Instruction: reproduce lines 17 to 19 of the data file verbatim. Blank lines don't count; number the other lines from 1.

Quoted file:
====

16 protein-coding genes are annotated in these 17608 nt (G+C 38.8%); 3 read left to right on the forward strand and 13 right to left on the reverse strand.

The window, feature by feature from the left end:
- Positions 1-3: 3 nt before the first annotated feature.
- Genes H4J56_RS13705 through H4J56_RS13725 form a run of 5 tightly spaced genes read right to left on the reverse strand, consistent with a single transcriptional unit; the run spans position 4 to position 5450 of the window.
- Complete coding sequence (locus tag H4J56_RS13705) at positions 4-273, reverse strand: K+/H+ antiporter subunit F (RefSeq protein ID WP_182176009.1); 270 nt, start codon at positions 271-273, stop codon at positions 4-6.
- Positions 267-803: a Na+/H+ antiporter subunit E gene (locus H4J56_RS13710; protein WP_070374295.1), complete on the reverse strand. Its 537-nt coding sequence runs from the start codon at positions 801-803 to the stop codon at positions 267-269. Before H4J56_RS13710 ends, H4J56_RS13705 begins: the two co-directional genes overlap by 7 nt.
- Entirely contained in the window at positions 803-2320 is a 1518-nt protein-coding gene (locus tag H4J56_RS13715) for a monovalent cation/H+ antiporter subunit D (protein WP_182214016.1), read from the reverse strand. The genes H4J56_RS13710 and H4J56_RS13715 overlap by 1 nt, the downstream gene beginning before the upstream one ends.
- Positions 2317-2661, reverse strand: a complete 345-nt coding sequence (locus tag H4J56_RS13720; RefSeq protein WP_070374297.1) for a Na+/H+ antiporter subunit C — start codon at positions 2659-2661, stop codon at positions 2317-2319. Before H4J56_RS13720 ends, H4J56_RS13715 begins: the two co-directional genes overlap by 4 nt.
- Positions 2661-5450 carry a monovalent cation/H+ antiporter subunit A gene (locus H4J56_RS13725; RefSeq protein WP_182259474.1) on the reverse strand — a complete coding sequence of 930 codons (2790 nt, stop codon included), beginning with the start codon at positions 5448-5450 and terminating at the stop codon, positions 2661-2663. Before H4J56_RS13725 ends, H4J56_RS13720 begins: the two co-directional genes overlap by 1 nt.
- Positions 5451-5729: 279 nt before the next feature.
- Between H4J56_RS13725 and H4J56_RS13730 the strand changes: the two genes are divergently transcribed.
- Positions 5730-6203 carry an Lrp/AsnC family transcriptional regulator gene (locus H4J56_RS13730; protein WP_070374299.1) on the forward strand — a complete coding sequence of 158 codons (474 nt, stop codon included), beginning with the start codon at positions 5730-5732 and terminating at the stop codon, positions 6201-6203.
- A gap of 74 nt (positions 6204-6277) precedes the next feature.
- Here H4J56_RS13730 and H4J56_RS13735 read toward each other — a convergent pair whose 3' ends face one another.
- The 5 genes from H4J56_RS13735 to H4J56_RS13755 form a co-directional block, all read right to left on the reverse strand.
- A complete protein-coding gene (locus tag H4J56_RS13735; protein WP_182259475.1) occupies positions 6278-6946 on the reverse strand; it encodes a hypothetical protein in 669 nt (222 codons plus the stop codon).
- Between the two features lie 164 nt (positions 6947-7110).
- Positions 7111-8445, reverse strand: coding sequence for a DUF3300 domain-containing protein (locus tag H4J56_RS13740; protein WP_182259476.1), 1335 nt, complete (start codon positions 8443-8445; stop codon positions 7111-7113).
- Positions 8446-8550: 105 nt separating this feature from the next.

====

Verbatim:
- Between the two features lie 164 nt (positions 6947-7110).
- Positions 7111-8445, reverse strand: coding sequence for a DUF3300 domain-containing protein (locus tag H4J56_RS13740; protein WP_182259476.1), 1335 nt, complete (start codon positions 8443-8445; stop codon positions 7111-7113).
- Positions 8446-8550: 105 nt separating this feature from the next.